When the novel coronavirus (COVID-19) became a reality for this country and the quarantine began, we did not know what to expect. Pandemic updates from Washington, DC by the President of the United States and his lead physicians became a daily routine. Just a few hours away, COVID-19 cases in New York City were overwhelming the hospitals. Oxygen and medical gas systems were overtaxed by patients requiring ventilators, and many existing piping infrastructures proved to be inadequately sized for such a high demand. The facilities and engineering community was scrambling to help their healthcare clients bolster their systems for the worst.
A prominent, regional hospital approached Barton Associates while they monitored the tragedies in the New York City hospitals and watched COVID-19 death tolls rise. They wanted to stay ahead of the curve and be prepared when the spread of COVID-19 cases reached their patient population. The hospital’s clinical team had prepared a Pandemic Response Plan for intake and treatment of up to 200 critically ill COVID-19 patients. The Director of Facilities needed to verify that the existing oxygen piping system would be able to support ventilated patients. In this case, the facilities director was not concerned about their medical gas system, so the analysis was focused on the oxygen delivery systems.
Based on initial demand and friction loss calculations using industry standards for designing new systems as the guide (an expected oxygen demand of 10 liters per minute (LPM) per patient bed and 30 LPM per ventilator), it appeared that the existing oxygen piping system would not be adequate to meet the needs of the hospital’s Pandemic Response Plan. With this realization, we decided to interview the hospital’s respiratory therapy team to compare the recommended theoretical oxygen demand against what they projected from a clinical perspective. Their expected consumption of oxygen was far lower than what is recommended in the various engineering and design manuals deemed as best practice in the industry. The respiratory team anticipated each patient on a ventilator would consume a maximum of 10 LPM and the general non-COVID-19 patient population was expected to consume approximately 2-4 LPM per bed at a diversity (predicted simultaneous use) of 25%. When using these figures, our calculations proved the oxygen piping system would be expected to perform safely under the predicted conditions. Thankfully, the hospital did not have to rewrite the Pandemic Response Plan or make emergency changes to their system. (The treatment approach to providing oxygen therapy to COVID-19 patients has shifted, and invasive mechanical ventilation has become the last resort rather than the first step in treatment. Read Part Two of our series to learn more)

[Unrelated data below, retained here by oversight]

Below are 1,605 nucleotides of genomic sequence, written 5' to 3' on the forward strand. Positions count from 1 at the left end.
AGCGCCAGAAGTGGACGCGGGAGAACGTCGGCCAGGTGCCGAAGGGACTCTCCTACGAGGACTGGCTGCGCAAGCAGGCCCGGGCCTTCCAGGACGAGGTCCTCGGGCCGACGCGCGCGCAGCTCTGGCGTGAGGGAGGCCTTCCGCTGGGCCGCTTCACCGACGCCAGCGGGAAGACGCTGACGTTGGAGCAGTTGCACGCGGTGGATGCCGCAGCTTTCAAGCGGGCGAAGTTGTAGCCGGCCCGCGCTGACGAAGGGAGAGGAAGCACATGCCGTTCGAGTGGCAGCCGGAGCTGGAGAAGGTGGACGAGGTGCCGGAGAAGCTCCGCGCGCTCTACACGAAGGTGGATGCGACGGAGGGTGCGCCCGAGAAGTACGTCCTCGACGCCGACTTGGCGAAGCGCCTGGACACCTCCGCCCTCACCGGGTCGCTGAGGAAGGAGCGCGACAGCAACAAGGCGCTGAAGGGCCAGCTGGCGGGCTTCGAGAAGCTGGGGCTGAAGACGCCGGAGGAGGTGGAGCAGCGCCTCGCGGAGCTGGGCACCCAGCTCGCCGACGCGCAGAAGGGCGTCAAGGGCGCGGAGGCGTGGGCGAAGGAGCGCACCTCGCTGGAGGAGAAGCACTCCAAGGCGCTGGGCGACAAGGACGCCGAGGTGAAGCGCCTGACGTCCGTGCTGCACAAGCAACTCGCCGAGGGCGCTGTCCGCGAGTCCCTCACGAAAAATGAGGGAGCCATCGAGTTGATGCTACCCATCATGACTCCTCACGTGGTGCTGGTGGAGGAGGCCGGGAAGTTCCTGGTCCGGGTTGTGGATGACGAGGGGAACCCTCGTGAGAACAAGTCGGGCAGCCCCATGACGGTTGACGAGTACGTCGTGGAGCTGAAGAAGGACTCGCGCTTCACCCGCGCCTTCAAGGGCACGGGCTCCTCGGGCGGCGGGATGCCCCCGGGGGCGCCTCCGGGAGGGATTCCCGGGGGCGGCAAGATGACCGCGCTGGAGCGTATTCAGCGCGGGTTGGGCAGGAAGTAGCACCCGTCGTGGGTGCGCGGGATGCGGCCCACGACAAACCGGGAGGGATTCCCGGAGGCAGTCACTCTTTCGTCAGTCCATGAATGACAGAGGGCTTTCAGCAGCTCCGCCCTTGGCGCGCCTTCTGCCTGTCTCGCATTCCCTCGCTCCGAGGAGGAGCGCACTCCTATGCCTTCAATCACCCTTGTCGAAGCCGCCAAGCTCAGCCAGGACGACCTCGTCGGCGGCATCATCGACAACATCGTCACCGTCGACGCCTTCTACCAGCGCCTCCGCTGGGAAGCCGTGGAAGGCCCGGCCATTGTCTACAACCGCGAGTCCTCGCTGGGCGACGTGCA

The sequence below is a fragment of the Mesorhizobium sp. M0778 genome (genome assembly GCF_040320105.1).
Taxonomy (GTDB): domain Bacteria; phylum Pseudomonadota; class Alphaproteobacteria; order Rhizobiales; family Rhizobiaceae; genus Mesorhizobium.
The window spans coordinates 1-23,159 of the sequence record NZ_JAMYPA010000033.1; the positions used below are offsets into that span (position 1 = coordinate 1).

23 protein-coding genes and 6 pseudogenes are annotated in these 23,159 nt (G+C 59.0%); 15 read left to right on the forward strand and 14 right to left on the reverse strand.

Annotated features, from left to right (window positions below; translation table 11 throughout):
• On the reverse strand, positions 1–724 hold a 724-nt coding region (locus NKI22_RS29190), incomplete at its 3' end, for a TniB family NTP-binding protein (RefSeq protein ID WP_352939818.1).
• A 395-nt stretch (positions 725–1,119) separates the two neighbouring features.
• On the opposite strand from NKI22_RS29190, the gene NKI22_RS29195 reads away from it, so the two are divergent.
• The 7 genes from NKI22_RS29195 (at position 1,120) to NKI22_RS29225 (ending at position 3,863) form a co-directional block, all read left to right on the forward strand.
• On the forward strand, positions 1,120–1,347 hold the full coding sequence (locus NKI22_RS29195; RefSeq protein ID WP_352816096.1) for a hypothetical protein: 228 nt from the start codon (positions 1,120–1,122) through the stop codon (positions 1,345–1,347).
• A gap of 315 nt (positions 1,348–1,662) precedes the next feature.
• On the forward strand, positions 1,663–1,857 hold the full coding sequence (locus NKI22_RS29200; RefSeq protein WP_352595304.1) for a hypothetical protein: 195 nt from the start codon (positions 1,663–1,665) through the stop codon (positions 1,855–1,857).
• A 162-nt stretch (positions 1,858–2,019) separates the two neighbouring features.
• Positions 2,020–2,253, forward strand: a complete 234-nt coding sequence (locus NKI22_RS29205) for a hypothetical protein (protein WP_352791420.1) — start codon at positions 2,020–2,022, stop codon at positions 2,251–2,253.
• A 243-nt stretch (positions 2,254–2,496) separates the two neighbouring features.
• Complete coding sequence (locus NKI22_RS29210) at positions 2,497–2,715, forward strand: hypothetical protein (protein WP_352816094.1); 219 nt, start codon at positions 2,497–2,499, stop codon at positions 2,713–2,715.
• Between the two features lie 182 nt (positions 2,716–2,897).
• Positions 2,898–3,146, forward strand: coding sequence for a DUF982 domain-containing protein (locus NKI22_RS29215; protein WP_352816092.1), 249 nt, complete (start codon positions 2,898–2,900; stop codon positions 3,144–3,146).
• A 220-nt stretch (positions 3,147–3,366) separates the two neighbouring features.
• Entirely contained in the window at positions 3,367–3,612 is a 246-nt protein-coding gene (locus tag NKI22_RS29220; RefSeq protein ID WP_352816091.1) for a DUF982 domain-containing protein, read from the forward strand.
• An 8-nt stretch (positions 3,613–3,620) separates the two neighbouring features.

When we finished the first round of calculations, our collective hearts sank. “What will we do now?”, was the immediate response. Thankfully, the final rounds of calculations revealed a much better result. In this case, the main lesson learned is to include the clinical team and respiratory therapists in engineering discussions and review, particularly when planning for atypical response plans. When planning for new facilities, the industry standards are still appropriate. But in this case, we needed real values from the front line to validate the system and give our client a level of comfort that they would be ready for the coming surge of critical care patients.
Looking Ahead to Medical Gas Systems for Ventilated Patients — Planning & Response, Part Two
While the results of this study predicted that the oxygen system infrastructure could be trusted to serve the number of patients predicted by the Pandemic Response Plan, the best time to assess the capacity of your infrastructure is not while your ICU beds are filling up with patients during a pandemic. In our next article we will provide insight into planning for future potential oxygen and medical air demands and considerations on upgrading your medical gas system infrastructure to help clients stay proactive in supporting our front-line healthcare workers. If you have any questions or need more information, please contact Jonathan B. Slagel, PE, LEED AP HFDP, at firstname.lastname@example.org.
If you are interested in learning more about this assessment and the process we followed as we worked through the Hospital-wide oxygen system evaluation, please read Case Study – Detailed Review of Oxygen System Infrastructure for Adequacy in Serving Pandemic Response Plan.